The company behind one of the ‘tours’ is also said to control the bars and discos the kids are shepherded to, thus raking in a double-whammy of profits.
   It’s a brilliant business strategy and I’d take my hat off to its inventiveness if I wore one.
   Is it legal? Of course. Is it amoral? That’s speculative. Does it need reigning in? Well Calvia Council now think so.
   Staggering under a tsunami of unwelcome publicity – hardly unwelcome if you’re a pub-crawl operator, since the British Press has given you more free advertising than you could ever buy – the local politicos have voted to: a) curb the numbers on pub-crawl jaunts to a maximum of 50; b) warned bar operators not to deal with unlicensed booze-tour organisers; and c) not exceed their allocated capacity of drinkers.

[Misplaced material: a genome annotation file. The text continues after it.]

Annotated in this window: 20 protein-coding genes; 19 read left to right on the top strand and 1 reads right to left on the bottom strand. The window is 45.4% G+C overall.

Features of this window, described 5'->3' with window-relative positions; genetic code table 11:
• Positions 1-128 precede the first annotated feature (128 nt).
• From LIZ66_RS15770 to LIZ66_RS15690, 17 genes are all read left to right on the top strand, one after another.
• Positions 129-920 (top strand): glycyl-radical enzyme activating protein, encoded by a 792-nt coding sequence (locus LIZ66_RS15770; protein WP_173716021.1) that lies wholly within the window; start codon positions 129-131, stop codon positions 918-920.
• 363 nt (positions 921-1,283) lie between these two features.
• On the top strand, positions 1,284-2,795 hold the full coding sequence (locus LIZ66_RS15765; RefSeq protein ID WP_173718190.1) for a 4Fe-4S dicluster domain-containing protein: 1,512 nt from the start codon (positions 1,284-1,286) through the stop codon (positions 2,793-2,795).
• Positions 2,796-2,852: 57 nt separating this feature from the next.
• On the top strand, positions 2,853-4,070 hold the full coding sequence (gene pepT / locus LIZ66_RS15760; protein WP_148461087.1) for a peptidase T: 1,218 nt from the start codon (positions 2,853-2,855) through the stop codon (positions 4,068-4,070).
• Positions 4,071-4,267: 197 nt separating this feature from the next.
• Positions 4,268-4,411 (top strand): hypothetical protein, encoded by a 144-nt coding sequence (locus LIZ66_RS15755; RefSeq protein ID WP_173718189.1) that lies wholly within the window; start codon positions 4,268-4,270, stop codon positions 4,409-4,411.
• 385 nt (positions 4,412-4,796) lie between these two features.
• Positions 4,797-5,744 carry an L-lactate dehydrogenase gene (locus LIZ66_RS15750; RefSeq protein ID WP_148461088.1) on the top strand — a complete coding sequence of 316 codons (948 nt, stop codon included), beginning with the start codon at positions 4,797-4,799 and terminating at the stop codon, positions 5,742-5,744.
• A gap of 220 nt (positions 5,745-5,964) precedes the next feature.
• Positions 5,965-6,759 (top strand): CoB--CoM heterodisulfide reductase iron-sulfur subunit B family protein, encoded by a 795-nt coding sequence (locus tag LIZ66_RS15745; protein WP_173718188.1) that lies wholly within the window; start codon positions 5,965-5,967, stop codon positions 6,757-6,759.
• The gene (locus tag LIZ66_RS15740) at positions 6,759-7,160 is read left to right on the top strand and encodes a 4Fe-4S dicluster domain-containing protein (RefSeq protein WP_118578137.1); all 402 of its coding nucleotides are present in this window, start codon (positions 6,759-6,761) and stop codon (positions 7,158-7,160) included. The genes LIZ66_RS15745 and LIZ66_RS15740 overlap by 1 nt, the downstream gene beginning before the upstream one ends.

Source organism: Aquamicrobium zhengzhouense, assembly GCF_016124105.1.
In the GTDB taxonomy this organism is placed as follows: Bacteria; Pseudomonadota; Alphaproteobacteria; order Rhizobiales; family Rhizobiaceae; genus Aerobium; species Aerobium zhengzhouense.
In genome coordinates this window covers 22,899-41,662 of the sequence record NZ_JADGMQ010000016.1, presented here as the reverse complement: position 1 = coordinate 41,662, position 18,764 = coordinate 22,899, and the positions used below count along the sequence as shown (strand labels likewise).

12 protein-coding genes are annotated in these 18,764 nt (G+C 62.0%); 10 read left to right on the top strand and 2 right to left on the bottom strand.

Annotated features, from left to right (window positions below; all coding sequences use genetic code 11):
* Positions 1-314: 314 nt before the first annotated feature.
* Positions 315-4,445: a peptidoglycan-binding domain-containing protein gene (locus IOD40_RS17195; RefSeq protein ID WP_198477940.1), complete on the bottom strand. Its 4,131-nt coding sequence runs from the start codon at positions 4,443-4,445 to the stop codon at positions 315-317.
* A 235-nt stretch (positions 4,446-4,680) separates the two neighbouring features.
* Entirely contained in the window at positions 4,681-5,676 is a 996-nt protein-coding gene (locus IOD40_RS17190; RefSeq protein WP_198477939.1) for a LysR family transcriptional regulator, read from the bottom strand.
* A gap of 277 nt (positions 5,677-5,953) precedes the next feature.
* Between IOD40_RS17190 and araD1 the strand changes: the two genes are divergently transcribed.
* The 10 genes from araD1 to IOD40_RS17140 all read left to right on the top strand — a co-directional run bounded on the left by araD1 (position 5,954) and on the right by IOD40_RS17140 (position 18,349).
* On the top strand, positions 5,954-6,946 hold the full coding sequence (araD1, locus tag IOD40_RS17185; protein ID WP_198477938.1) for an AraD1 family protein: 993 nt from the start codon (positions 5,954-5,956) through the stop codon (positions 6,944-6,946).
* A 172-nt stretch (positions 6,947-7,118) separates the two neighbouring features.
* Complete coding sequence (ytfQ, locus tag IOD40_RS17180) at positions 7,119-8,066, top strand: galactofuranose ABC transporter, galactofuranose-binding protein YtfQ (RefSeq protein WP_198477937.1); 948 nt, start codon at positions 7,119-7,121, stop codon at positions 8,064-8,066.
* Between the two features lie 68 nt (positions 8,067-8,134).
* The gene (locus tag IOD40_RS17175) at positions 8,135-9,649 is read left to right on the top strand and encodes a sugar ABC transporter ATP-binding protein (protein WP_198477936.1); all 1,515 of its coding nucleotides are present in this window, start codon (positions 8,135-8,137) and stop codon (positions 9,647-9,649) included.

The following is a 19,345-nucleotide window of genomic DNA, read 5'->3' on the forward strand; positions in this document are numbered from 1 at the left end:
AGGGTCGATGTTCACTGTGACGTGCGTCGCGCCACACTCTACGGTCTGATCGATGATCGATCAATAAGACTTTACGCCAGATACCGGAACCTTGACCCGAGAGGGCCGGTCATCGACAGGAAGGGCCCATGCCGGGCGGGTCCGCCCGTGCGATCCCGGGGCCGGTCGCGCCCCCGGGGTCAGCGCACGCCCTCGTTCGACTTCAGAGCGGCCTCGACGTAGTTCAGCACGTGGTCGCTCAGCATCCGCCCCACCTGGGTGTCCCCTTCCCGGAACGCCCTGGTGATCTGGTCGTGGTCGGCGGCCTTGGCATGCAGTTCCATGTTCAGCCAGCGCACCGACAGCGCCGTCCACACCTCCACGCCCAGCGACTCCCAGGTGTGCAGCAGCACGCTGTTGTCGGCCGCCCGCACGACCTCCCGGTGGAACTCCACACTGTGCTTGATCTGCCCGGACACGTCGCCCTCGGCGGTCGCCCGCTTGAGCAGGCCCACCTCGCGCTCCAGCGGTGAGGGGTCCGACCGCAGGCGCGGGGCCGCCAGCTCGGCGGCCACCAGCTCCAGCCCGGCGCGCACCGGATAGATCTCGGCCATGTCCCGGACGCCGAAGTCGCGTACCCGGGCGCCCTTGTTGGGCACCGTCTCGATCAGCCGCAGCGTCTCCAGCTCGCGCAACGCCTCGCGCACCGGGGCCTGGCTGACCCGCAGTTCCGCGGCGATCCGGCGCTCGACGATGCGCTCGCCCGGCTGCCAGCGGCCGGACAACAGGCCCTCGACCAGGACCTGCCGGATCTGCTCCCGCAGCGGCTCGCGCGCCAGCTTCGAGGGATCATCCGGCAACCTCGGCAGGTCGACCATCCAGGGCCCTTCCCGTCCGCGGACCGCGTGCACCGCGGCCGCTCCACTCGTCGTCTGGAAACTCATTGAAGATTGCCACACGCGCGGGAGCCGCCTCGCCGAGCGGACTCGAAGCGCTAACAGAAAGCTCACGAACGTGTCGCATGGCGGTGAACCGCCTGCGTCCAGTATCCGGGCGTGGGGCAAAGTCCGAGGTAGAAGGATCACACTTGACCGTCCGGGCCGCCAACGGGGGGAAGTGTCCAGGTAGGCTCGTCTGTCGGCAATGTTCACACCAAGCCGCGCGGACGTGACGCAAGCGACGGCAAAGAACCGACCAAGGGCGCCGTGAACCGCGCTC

Transgressors face fines of, I understand, €300 upwards, but no top limit is mentioned.
   As much as the new law may be welcomed by those who’ve taken to the street in protest at the degree to which Magalluf has slumped deeper into moral turpitude – as exposed by the Daily Bulletin’s ‘clean-up’ campaigning – it sounds too little too late.
   Let’s face it: €300 is slap on the wrist and small beer – forgive the pun – to bar owners…five minutes takings on a lively night. No wonder big hotel groups, like Meliá, who are ploughing multi-millions into transforming Magalluf, are furious.
   If the politicians truly want to reform the teenies’ playground that’s blighted Majorca’s reputation for decades, punishments must be properly punitive – with fines of tens of thousands, stricter controls on boozeries applied with an iron fist, bar licences summarily withdrawn, CCTV camera surveillance, even a 2.00 a.m. curfew.
   The kids will still come and party. But they’ll do so in the knowledge there are curbs and time limits to their carousing – and they’ll be all the safer for them.